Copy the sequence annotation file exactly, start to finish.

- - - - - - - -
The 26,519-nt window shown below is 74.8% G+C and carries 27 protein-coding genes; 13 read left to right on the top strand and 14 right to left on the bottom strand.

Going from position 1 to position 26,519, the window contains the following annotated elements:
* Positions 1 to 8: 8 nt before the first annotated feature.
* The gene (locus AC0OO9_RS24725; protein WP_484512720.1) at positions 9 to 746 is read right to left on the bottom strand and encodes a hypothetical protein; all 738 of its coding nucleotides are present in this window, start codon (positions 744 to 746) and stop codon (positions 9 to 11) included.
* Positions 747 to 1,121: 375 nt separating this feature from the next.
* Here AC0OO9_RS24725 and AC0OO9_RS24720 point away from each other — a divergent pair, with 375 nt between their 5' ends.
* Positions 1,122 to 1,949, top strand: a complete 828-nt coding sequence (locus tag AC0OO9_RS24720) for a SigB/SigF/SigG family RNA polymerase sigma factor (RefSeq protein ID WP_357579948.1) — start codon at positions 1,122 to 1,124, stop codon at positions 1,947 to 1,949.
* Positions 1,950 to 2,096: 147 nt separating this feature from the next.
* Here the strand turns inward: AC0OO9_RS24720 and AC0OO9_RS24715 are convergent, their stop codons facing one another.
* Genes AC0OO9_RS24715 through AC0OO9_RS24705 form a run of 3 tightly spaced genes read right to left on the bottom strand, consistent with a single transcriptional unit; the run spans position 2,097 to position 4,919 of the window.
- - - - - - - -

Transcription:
The 26,519-nt window shown below is 74.8% G+C and carries 27 protein-coding genes; 13 read left to right on the top strand and 14 right to left on the bottom strand.

Going from position 1 to position 26,519, the window contains the following annotated elements:
* Positions 1 to 8: 8 nt before the first annotated feature.
* The gene (locus AC0OO9_RS24725; protein WP_484512720.1) at positions 9 to 746 is read right to left on the bottom strand and encodes a hypothetical protein; all 738 of its coding nucleotides are present in this window, start codon (positions 744 to 746) and stop codon (positions 9 to 11) included.
* Positions 747 to 1,121: 375 nt separating this feature from the next.
* Here AC0OO9_RS24725 and AC0OO9_RS24720 point away from each other — a divergent pair, with 375 nt between their 5' ends.
* Positions 1,122 to 1,949, top strand: a complete 828-nt coding sequence (locus tag AC0OO9_RS24720) for a SigB/SigF/SigG family RNA polymerase sigma factor (RefSeq protein ID WP_357579948.1) — start codon at positions 1,122 to 1,124, stop codon at positions 1,947 to 1,949.
* Positions 1,950 to 2,096: 147 nt separating this feature from the next.
* Here the strand turns inward: AC0OO9_RS24720 and AC0OO9_RS24715 are convergent, their stop codons facing one another.
* Genes AC0OO9_RS24715 through AC0OO9_RS24705 form a run of 3 tightly spaced genes read right to left on the bottom strand, consistent with a single transcriptional unit; the run spans position 2,097 to position 4,919 of the window.